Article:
Friday, October 15, 2004

Yet More Mary Cheney

In response to a comment on my previous post, I should clarify that I'm still voting for John Kerry, even though I think the thing with Mary Cheney was obnoxious and dishonorable. The truth is, I have never liked John Kerry--I've lived with him as my senator for nine years now, all of which I have had not a shred of respect for the man. I didn't support him in the primaries, and if he won and was challenged by a better man (of which there are many) in the primaries in 2008, I support the other guy.

But I don't have a choice--it's called the two-party system, and we're stuck with it, and therefore I'm stuck with John Kerry. I'm a Democrat, and for better or for worse, we nominated this guy and now we all have to just suck it up and vote for him. Conversely, there are a lot of Republicans out there who genuinely think there are a dozen or more folks out there in state governorships or Senators who would do a much better job than Bush, but they're stuck with their guy. In their heart of hearts, what Republican wouldn't trade Chuck Hagel, John McCain, Bill Frist (even though he has a history of cruelty to cats), Rudy Giuliani, Dick Lugar, Lamar Alexander, or Mitt Romney, for the guy we've got? All good Republicans (and I know lots of them) support Bush anyways, because he's the nominee of their party, and ultimately it is the party attachment of the president that matters, in terms of what the government will actually do over the next four years.

It is that party attachment that determines (along with the composition of Congress, of course) whether we will raise or lower taxes in the next four years, and on whom. It determines whether we'll expand the role of government in health care, or try to and restrain it by creating things like Medical Savings Accounts. It determines whether we'll move toward private accounts in Social Security, or keep the system more or less as it is. It determines who will fill the innumerable appointed positions in the federal bureaucracy, with all the consequences that has for federal regulation. And it determines who will fill the multiple vacancies on the Supreme Court that will come up in the next four years.

So despite the fact that (be honest) there are lots of Republicans who think they could do better than Bush, and lots of Democrats like me, who thought we could have ended up with someone a hell of a lot better than Kerry, the rational decision on who to vote for was clear a long time ago. Party is the most rational cue for voting that there is--now more than ever. I'm voting the party, not the man, without remorse. And so should you.


Rahul Sinha said...

On the mention of Mary Cheney:I don't understand why this is a big deal.

An entirely plausible rationale for Kerry's mention of Mary Cheney (and Edwards') is to humanize the issue of gay marriage, and by extention homosexuality and the people who suffer for the intolerance aimed them. To point out to religious conservatives that their golden children (Bush/Cheney) not only know a gay person but actually APPROVE of her is a huge step towards breaking through their mindless hostility, derived from the demonized charicature that they are presented as the gay person, and forcing them to come to terms with the idea that homosexuality happens to Good People from the Heartland.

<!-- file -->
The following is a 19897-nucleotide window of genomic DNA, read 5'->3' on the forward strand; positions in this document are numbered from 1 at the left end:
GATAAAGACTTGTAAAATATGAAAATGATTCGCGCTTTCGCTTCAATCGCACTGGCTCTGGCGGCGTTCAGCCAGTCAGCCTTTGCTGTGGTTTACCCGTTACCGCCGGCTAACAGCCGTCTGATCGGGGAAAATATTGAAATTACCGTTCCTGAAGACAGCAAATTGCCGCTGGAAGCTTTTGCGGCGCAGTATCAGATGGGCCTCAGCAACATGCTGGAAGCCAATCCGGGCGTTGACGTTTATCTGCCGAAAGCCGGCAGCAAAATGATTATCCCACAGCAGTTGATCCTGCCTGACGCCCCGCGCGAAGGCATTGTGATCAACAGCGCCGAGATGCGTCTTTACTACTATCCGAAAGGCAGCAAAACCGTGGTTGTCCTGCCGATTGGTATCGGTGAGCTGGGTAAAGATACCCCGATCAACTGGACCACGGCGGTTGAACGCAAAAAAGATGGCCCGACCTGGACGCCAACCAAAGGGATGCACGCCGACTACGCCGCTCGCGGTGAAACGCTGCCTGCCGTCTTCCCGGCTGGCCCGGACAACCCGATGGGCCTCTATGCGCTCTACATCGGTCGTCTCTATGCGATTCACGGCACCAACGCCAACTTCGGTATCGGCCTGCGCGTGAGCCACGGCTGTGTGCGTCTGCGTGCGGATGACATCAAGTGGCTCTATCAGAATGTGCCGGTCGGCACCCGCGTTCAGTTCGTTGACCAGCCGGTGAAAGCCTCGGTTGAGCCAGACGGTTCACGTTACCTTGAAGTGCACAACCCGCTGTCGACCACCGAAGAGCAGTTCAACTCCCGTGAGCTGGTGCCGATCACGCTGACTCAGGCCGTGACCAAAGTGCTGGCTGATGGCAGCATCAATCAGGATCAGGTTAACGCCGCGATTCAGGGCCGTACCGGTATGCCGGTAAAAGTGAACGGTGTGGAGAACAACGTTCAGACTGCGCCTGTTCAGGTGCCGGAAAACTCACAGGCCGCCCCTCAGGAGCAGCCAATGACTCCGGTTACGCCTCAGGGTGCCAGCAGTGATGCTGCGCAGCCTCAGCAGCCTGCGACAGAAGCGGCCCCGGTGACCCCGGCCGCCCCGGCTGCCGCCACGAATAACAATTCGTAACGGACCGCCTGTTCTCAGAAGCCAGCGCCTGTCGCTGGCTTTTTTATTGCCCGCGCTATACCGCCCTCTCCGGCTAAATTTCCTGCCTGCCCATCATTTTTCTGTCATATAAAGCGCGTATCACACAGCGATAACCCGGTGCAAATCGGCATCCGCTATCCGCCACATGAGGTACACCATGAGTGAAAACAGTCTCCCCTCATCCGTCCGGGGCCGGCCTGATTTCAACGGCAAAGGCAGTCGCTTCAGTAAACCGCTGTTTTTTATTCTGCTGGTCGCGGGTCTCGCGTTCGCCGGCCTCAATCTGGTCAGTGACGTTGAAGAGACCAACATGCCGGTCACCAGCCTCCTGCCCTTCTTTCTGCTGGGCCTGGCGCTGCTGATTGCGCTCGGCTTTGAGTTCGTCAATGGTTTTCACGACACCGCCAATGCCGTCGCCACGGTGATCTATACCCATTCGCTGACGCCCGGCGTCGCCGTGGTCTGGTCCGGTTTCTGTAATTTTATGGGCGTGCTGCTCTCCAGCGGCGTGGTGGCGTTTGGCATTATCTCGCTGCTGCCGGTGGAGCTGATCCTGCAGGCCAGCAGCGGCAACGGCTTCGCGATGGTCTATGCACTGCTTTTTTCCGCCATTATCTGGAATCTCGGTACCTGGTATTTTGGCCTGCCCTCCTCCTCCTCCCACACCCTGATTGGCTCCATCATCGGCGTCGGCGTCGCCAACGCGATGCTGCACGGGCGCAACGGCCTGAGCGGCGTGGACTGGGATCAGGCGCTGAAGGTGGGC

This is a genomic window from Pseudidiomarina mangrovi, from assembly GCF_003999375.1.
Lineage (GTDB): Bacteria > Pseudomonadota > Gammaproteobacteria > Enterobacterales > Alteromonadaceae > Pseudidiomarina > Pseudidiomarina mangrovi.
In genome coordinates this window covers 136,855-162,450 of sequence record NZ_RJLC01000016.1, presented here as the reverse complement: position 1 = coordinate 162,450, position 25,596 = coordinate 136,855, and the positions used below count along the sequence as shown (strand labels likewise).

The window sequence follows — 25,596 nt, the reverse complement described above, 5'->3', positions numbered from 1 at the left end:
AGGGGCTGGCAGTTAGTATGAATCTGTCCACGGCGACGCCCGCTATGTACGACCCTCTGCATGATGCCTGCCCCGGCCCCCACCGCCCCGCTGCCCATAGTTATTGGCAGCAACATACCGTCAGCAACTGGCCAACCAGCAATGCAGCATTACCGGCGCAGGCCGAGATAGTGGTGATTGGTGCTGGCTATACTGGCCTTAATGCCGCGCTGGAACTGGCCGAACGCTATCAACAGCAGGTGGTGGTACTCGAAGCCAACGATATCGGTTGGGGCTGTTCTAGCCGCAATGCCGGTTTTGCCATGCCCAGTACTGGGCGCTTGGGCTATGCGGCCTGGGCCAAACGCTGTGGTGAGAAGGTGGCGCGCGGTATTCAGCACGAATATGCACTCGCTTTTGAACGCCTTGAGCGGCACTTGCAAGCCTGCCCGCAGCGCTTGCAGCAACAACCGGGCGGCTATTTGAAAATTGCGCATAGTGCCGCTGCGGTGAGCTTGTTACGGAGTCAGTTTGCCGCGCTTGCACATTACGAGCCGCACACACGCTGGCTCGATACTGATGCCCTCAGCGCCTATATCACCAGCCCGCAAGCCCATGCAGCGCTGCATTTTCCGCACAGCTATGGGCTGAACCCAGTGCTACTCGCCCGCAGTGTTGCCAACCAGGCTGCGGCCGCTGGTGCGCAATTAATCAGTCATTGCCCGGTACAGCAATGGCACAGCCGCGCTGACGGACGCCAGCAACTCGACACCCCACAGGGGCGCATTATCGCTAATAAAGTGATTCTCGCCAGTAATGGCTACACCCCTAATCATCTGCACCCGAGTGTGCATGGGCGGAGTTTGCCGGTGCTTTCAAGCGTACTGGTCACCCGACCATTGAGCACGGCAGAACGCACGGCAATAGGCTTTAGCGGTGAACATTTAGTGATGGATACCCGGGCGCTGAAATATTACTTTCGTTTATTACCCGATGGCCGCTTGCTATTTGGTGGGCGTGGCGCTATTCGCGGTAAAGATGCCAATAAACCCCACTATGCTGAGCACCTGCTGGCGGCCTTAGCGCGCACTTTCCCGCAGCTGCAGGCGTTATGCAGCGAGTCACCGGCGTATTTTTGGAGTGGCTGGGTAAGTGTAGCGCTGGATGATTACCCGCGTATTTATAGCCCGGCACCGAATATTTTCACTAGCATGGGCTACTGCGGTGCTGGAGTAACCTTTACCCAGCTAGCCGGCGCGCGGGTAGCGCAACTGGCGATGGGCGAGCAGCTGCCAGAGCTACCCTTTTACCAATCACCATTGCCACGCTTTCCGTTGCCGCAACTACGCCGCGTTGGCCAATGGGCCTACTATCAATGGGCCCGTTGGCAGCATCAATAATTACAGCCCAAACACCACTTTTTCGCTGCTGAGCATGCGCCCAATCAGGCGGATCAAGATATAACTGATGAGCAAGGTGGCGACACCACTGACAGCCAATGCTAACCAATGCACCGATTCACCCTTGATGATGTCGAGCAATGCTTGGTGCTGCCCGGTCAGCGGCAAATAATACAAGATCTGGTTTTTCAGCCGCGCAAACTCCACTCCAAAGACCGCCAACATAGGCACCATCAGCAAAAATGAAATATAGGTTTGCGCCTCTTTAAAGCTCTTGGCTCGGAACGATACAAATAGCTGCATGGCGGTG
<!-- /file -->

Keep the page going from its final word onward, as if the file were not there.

The storm over this issue is only plausible if homosexuality is something to be ashamed of, akin to a drinking problem or the like.

On John Kerry and his characterSir, watch Frontline's retrospective over the two candidates' lives. You have more experience with the Senator, as you are a constituent and as you are simply older, and thus have a more relevant memory of more of his career. (By comparison 1992 was the first Presidential campaign I followed. I don't think I had heard of the Senator prior to his re-election fight against Weld.)

That having been said, he seems like an excellent man. He volunteered for the Navy. It may have been a political move, aimed at giving him a springboard to run for office. He volunteered to go to Vietnam. This is less likely to be a political move. He volunteered to be on a swift boat. I can't imagine what possible ulterior motive would have this as a reasonable tactic. To put oneself in danger to this degree makes no rational sense, and thus seems like it must derive from some irrational impulse (read: patriotism).

He must have known his protests would come back to haunt him; he wasn't/isn't an idiot. He didn't have to go the DA route after law school; Bush illustrates the alternative open to him.

Why do you consider him a bad person? In what way is he dishonorable?

Yes, like most Democrats I voted for him in the primaries based on an assumption of his greater ability to oppose Bush. I now find myself more energized by his candidacy than I truly feel I would have been by any of the other alternatives (including Dean).


Dave said...

I thought it was a mistake for Kerry to refer to MC. There was no need to single out a individual and it has simply created a distraction from Bush's failure in the debates and in office. However I fail to see how it could be seen as dishonorable.